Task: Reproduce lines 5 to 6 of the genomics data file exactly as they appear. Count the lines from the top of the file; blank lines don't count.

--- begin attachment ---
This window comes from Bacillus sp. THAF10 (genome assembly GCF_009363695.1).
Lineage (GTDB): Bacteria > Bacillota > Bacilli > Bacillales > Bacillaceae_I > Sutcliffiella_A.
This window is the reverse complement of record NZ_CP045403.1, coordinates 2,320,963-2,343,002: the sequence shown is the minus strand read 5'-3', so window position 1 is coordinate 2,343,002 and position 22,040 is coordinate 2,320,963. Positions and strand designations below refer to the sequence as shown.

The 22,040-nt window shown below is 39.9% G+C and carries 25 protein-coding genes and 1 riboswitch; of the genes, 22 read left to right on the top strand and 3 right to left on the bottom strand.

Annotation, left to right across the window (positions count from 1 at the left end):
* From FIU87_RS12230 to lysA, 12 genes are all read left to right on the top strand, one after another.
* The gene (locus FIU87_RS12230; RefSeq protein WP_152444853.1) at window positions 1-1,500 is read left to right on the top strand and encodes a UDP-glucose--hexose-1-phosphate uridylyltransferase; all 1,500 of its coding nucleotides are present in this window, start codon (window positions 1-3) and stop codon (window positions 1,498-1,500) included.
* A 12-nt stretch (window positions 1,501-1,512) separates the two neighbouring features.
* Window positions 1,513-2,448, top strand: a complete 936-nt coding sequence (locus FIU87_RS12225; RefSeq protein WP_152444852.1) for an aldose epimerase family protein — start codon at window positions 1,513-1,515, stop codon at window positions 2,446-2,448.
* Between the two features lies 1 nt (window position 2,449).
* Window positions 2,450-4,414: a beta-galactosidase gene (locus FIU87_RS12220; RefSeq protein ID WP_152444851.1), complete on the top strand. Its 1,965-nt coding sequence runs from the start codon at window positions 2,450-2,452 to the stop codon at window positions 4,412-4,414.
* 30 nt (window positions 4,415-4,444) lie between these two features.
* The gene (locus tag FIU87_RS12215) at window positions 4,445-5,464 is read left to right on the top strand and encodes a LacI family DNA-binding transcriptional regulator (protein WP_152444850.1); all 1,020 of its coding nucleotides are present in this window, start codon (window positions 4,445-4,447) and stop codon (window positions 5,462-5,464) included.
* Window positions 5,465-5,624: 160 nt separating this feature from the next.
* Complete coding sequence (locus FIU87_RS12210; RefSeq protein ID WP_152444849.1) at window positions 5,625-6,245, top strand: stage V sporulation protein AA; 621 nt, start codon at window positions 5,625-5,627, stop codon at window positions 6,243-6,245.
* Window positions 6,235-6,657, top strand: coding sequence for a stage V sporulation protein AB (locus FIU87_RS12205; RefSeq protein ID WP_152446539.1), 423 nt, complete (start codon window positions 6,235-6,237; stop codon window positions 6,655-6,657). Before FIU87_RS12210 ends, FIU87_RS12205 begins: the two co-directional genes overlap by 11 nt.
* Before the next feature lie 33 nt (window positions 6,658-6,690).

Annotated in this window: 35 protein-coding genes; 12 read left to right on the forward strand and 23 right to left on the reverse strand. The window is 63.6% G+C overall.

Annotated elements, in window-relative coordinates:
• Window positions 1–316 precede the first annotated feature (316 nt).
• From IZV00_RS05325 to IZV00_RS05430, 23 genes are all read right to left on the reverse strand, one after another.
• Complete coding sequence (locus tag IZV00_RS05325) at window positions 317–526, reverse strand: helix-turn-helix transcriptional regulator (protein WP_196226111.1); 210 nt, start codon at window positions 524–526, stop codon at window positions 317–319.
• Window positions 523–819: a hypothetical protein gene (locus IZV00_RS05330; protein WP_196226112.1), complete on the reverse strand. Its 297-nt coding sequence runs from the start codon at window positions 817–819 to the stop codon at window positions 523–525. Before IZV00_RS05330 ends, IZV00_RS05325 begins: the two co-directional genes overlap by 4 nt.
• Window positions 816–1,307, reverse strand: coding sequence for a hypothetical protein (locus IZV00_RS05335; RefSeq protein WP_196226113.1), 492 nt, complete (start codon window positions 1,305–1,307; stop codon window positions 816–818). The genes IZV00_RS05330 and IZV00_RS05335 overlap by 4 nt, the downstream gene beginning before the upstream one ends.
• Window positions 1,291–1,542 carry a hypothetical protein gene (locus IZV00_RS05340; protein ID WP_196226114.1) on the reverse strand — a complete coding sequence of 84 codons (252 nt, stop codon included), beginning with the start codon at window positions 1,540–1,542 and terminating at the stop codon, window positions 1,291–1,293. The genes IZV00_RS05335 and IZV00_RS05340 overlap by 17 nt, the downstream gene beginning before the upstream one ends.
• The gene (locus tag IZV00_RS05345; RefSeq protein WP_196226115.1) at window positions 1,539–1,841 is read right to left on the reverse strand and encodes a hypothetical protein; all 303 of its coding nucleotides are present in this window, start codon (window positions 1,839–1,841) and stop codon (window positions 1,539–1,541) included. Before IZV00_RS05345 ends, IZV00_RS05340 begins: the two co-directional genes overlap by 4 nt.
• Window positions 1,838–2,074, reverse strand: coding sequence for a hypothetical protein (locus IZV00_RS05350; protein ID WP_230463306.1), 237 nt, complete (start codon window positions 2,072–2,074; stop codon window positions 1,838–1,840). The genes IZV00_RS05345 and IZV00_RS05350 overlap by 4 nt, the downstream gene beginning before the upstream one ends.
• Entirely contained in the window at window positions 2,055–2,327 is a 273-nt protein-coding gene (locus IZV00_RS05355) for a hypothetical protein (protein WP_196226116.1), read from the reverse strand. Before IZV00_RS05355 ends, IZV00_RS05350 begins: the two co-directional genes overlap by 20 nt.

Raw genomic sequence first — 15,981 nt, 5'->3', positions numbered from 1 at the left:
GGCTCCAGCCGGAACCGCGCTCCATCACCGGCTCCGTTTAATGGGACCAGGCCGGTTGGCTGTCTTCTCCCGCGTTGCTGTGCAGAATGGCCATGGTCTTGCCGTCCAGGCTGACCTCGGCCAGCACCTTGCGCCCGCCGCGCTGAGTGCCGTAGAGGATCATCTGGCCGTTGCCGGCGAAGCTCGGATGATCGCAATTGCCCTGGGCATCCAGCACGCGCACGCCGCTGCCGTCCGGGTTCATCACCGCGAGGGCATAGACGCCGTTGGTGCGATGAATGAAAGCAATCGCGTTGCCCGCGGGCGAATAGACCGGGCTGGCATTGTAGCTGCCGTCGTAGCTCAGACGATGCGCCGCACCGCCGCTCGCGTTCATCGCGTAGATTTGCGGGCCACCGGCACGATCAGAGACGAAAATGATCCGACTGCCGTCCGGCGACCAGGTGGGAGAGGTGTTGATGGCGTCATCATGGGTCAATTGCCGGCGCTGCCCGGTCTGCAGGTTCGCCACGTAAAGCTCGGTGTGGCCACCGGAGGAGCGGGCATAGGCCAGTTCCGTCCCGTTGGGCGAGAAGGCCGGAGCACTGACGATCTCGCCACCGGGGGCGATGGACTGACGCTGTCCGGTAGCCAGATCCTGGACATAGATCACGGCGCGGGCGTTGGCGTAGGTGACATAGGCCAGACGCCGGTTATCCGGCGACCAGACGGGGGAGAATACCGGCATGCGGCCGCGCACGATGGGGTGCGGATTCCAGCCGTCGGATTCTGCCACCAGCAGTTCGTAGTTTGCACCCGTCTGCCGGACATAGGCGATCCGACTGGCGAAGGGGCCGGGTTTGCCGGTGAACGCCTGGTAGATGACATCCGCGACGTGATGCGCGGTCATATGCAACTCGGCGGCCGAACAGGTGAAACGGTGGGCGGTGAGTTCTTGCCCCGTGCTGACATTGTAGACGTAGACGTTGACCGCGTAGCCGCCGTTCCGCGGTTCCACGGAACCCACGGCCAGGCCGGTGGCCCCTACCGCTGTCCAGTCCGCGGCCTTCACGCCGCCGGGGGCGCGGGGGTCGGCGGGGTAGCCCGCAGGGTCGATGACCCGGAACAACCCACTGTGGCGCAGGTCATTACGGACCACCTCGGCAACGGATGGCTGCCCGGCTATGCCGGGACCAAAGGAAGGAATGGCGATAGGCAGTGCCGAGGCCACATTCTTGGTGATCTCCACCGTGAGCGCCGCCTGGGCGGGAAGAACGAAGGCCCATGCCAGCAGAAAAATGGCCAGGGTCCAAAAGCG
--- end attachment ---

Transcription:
Annotation, left to right across the window (positions count from 1 at the left end):
* From FIU87_RS12230 to lysA, 12 genes are all read left to right on the top strand, one after another.